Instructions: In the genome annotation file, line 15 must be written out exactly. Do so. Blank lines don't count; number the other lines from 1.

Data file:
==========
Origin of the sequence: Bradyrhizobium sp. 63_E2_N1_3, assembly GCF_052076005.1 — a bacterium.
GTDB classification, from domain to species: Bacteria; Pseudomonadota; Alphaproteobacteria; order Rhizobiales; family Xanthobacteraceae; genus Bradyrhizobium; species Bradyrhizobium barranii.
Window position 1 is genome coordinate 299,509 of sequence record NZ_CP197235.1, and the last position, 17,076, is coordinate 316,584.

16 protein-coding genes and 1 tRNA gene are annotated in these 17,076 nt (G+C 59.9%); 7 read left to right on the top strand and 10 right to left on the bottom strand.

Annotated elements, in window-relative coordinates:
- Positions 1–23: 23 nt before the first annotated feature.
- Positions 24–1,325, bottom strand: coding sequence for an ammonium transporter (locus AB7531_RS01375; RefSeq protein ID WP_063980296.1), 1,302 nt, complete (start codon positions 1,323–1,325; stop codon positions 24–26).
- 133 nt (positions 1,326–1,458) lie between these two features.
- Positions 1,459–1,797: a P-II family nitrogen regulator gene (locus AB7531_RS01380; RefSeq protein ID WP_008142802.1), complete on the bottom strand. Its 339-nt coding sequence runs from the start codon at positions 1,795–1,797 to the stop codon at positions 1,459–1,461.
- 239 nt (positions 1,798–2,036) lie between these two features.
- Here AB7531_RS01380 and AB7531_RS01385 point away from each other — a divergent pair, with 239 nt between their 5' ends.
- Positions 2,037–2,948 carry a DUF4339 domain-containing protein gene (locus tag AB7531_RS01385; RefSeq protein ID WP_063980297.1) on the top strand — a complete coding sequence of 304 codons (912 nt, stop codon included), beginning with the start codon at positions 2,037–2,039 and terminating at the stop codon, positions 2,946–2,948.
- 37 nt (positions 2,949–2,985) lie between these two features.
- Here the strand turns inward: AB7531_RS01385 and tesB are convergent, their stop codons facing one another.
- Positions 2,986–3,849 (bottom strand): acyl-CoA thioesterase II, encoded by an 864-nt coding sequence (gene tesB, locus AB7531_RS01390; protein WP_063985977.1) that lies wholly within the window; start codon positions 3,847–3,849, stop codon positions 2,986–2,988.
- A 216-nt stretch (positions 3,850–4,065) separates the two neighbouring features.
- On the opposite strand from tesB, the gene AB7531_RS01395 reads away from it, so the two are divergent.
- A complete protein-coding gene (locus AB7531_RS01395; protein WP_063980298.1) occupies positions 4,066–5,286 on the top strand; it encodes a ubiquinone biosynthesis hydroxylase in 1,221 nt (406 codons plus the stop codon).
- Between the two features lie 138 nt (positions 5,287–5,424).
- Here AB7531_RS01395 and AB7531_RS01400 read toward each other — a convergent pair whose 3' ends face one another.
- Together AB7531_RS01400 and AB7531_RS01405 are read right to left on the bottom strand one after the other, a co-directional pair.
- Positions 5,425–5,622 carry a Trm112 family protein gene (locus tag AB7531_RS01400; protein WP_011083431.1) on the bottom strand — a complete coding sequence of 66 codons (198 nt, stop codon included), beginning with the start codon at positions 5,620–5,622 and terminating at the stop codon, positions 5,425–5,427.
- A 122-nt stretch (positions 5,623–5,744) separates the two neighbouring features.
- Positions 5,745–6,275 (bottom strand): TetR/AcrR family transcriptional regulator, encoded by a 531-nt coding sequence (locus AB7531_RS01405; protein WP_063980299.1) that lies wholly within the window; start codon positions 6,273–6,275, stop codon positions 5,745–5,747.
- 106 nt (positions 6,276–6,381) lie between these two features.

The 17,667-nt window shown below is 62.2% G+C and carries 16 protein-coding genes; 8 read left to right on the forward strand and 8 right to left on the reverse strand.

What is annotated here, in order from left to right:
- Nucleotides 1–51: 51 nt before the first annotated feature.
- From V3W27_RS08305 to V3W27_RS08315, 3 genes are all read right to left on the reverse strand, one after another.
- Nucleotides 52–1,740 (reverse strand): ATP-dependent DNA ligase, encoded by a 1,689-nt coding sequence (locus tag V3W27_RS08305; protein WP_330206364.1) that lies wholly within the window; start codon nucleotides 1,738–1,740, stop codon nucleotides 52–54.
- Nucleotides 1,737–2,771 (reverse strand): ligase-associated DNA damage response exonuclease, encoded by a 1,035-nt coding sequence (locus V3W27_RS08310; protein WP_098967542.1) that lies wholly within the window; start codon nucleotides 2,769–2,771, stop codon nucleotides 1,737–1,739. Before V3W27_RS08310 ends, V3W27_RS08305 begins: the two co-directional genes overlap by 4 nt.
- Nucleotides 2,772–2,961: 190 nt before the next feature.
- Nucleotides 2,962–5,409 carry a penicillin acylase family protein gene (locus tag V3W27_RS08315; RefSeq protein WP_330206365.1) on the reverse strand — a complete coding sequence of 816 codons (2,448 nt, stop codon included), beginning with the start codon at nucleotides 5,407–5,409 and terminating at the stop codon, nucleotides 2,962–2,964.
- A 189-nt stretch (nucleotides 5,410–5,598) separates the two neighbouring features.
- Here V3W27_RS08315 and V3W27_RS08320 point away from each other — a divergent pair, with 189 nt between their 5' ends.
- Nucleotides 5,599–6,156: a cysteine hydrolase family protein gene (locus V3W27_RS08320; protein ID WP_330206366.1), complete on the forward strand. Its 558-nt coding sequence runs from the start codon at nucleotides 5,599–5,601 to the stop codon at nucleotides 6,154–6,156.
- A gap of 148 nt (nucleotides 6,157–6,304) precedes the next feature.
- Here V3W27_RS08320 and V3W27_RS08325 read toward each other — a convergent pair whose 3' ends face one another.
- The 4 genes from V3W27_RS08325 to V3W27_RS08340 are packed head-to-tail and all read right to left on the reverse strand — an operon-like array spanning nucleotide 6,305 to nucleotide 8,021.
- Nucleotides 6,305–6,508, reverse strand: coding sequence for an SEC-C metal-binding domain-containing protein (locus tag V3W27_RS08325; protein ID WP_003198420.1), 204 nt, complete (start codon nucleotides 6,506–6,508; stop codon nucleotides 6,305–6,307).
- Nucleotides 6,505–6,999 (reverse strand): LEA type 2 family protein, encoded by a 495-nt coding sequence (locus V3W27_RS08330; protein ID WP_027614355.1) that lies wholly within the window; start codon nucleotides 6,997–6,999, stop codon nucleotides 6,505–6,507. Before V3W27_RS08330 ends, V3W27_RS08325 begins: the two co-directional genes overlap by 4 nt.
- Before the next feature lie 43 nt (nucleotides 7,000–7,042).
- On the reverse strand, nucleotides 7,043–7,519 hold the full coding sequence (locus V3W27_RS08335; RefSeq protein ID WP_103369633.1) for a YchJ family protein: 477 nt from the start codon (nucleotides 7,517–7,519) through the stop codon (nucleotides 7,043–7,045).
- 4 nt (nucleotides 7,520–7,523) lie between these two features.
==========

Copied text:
- Positions 2,986–3,849 (bottom strand): acyl-CoA thioesterase II, encoded by an 864-nt coding sequence (gene tesB, locus AB7531_RS01390; protein WP_063985977.1) that lies wholly within the window; start codon positions 3,847–3,849, stop codon positions 2,986–2,988.